Ola Al-Qaradawi: 1,400 days of revenge

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Ola Al-Qaradawi and her husband Hossam Khalaf have completed 1,400 days of detention in the prisons of General Abdel Fattah Al-Sisi’s regime after her arrest in early July 2017 and since then, their pretrial detention without trial has been renewed.

Ola and Hossam are the most famous couple in Egyptian prisons. They were subjected to all kinds of violations, harassment, and revenge because Ola is the religious scholar Yusef Al-Qaradawi’s daughter. He resides in Qatar and opposes Al-Sisi’s regime and the military coup.

Sheikh Yousuf Al-Qaradawi was sentenced to death in absentia in a political case. Human rights activists believe that the Egyptian authorities are retaliating against him by abusing his daughter Ola and her husband, Hossam. Ola Al-Qaradawi is about to complete four years in detention, during which she was subjected to various types of persecution, starting with solitary confinement for two years, through the renewal of pretrial detention and her re-detention in a new case in 2019.

Al-Qaradawi and Hossam Khalaf’s family revealed countless violations that the 60-year-old woman is subjected to, including the fact that her family cannot visit her in prison. Ola Al-Qaradawi suffered various illnesses in detention due to the miserable prison conditions, as security authorities have forced her to sleep on the floor and wash other prisoners’ clothes, in addition to having poor ventilation in her cell.

Hideous abuse

Ola Al-Qaradawi spent two years as a detainee, and her remand detention was renewed. After she completed the maximum pretrial detention period, she was released and then re-imprisoned again in 2019 for another two years. The Egyptian police did not release Al-Qaradawi despite the court’s decision on July 4, 2019. A member of the Supreme State Security Prosecution renewed the old charges against her in a new case. The prosecutor alleged that Ola carried out terrorist activities inside the prison and ordered that she be kept in solitary confinement, beginning two years of detention and abuse under the umbrella of pretrial detention.

Al-Qaradawi’s family said in human rights reports that Egyptian security forces have been placing them in solitary confinement for 23 hours a day in Al-Qanater prison for the past four years.

The family’s statement added that her husband is being held in the notorious Scorpion Prison, as well as in solitary confinement and that Ola and Hossam have very limited access to lawyers and the family during this period, and they have not been allowed to receive phone calls. The arrested couple’s family said they were unable to obtain adequate health care, food, and medicine. According to the family, Ola’s physical and psychological condition has deteriorated during the 1,400 days since her detention without trial since July 2017. A family member said that prison authorities deprived Ola of sunlight, a sleeping mat or a pillow and added that they have never been able to communicate with Khalaf since his detention and did not know anything about his health.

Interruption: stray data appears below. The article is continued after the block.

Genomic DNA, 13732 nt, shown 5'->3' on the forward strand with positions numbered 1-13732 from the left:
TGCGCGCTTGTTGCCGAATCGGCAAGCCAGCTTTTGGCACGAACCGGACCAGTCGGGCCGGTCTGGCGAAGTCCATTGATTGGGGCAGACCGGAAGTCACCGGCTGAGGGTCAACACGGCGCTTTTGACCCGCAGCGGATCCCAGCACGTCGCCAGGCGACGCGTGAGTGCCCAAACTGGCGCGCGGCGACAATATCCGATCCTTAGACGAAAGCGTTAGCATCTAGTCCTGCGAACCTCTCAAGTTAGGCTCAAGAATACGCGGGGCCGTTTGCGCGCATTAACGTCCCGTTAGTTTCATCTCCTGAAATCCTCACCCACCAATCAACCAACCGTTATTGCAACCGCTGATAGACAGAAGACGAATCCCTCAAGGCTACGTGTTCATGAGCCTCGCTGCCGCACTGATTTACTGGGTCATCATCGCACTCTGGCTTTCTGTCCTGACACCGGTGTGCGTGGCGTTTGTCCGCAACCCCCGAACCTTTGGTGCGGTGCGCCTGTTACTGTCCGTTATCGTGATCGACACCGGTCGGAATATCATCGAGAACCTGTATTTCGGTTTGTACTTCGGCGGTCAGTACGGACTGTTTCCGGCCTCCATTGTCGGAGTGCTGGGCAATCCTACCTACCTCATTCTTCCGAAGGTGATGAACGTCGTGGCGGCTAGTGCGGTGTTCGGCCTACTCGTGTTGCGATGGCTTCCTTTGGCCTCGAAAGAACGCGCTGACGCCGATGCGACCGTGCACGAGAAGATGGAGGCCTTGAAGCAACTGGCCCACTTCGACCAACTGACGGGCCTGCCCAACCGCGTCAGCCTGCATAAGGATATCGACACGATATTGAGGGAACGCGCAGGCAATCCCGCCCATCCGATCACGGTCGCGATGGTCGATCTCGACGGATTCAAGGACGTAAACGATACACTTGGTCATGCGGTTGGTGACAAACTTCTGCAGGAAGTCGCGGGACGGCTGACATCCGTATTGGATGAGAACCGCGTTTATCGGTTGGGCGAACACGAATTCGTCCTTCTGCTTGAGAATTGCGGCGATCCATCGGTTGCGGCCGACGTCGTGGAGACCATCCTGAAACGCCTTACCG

Retaliation

Egyptian security justified Ola’s arrest in 2017 by saying that the two spouses had sold the property of a chalet belonging to her father. Despite that, the authorities confiscated his money and his children’s money under the pretext that they had joined the Muslim Brotherhood. The State Security Prosecution investigation was already focused on the incident, which Al-Qaradawi’s family denied in an official statement, confirming that the chalet belongs to his late wife. After only two days of investigation, the family was surprised that the couple were accused of joining and financing a group in contravention of the law, the same charge that Ola was rearrested on the basis of in a new case in 2019.

Human Rights Watch reported in 2017 that the detention of Al-Qaradawi and Khalaf related only to their relationship with her father, the Islamic scholar Yousuf Al-Qaradawi, who lives in Qatar and holds her nationality. The father, Yousuf Al-Qaradawi, the late President Mohamed Morsi, and 98 others accused were sentenced to death in absentia in a political case after the military coup. Human Rights Watch’s analysis of the case shortly after the decision found that the trial was not fair and the judges were unable to prove any criminal guilt.

According to human rights activists, the Public Prosecution’s Office in Egypt made a laughing stock of the law, as it fabricated strange accusations against Al-Qaradawi – including that she carried out terrorist activities from inside the prison ­– so that they could keep her locked up. Sarah Leah Whitson, the former Middle East and North Africa director at Human Rights Watch, has said that the renewal of Ola Al-Qaradawi’s detention without any apparent reason, other than being the daughter of Yusef Al-Qaradawi, exposes the Egyptian authorities’ brazen use of the judiciary as a means of repression.